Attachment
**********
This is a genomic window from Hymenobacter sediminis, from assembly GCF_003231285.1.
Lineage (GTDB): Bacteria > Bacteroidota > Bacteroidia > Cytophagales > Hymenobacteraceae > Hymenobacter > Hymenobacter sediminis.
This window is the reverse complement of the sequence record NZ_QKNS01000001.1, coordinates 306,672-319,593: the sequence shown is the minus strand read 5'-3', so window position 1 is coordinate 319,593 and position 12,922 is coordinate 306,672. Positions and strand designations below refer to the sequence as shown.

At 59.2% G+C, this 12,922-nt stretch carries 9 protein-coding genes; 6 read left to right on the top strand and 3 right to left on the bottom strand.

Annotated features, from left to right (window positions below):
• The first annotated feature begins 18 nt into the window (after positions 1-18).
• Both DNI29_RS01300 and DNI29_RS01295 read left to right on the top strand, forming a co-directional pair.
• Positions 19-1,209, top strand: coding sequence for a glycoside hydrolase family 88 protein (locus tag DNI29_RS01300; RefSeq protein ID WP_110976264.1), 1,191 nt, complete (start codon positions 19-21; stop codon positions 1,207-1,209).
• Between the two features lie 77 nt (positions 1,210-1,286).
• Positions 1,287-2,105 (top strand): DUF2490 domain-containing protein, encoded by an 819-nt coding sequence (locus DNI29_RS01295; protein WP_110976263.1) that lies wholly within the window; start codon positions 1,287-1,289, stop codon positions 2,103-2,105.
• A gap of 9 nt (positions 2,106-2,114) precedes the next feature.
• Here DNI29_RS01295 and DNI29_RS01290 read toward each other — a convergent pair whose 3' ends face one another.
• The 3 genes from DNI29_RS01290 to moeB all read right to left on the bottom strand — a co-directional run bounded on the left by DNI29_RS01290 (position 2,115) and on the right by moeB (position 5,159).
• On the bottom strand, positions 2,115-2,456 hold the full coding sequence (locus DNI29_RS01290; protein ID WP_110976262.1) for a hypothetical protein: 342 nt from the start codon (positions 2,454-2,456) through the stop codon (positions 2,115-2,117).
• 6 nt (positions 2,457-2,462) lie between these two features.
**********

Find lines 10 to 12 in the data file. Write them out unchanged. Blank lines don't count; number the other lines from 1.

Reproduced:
• Positions 1,287-2,105 (top strand): DUF2490 domain-containing protein, encoded by an 819-nt coding sequence (locus DNI29_RS01295; protein WP_110976263.1) that lies wholly within the window; start codon positions 1,287-1,289, stop codon positions 2,103-2,105.
• A gap of 9 nt (positions 2,106-2,114) precedes the next feature.
• Here DNI29_RS01295 and DNI29_RS01290 read toward each other — a convergent pair whose 3' ends face one another.